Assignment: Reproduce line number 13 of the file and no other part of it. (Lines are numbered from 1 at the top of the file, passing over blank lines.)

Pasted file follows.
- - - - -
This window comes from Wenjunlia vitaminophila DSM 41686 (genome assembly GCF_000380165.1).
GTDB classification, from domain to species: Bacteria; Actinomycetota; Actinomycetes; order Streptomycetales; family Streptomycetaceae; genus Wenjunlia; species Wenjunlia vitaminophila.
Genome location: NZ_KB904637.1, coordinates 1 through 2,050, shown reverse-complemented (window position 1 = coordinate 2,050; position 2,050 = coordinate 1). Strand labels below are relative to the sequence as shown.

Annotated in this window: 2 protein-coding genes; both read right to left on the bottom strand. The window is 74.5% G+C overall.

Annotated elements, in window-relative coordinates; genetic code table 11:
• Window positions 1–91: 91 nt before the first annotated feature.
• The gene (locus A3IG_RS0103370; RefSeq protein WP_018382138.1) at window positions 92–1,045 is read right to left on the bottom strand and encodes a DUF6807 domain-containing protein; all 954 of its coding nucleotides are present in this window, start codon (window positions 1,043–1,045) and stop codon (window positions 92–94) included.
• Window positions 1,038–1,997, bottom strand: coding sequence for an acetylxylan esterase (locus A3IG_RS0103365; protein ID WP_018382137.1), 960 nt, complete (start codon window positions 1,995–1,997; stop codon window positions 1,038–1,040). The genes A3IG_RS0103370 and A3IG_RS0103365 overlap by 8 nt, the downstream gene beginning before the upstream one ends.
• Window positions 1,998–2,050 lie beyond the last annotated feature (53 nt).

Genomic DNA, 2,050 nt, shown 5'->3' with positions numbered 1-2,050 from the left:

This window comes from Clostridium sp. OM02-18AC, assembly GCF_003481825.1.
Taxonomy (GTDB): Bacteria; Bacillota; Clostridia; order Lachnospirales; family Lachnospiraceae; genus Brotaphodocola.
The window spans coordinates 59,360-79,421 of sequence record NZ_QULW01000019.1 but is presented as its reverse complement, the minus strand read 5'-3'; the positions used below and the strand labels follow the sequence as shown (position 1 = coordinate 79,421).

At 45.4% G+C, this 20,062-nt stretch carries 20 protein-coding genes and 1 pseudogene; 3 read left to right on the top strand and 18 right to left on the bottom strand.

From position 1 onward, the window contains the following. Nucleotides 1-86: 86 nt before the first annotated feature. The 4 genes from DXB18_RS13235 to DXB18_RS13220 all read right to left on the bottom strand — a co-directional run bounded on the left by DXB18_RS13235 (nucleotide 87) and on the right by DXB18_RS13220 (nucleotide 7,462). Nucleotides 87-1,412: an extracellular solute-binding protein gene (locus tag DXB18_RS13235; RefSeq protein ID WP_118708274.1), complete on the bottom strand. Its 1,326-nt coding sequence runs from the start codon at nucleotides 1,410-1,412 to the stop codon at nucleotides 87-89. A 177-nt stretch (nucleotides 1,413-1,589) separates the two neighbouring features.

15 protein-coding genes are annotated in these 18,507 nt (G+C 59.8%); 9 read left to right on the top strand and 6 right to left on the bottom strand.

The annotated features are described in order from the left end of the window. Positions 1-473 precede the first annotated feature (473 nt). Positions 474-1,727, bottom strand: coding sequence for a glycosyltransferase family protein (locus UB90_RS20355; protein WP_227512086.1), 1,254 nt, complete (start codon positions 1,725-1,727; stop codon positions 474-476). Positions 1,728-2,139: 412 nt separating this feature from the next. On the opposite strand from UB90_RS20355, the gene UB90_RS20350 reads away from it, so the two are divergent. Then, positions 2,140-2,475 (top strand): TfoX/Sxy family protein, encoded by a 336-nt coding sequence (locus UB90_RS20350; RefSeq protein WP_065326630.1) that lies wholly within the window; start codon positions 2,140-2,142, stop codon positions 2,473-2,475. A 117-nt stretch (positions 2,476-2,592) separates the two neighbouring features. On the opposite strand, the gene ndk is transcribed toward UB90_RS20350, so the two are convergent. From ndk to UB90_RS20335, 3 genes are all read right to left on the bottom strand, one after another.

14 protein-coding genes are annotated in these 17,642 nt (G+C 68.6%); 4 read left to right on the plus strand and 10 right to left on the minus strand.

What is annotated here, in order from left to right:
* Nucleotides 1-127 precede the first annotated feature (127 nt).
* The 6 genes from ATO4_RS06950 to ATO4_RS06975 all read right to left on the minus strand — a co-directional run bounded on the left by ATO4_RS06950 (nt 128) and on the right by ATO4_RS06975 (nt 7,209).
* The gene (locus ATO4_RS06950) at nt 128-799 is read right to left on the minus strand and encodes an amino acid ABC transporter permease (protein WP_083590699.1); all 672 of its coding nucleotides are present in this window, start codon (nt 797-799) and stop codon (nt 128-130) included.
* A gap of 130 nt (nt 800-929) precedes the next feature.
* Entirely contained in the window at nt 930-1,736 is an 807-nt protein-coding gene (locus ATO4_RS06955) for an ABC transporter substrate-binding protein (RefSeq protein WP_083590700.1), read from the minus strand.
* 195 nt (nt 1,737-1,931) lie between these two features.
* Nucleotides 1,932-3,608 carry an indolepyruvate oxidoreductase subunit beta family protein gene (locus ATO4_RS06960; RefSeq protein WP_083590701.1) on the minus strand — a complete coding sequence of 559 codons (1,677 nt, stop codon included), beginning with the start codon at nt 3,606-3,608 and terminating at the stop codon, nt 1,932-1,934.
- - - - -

The window spans coordinates 59,360-79,421 of sequence record NZ_QULW01000019.1 but is presented as its reverse complement, the minus strand read 5'-3'; the positions used below and the strand labels follow the sequence as shown (position 1 = coordinate 79,421).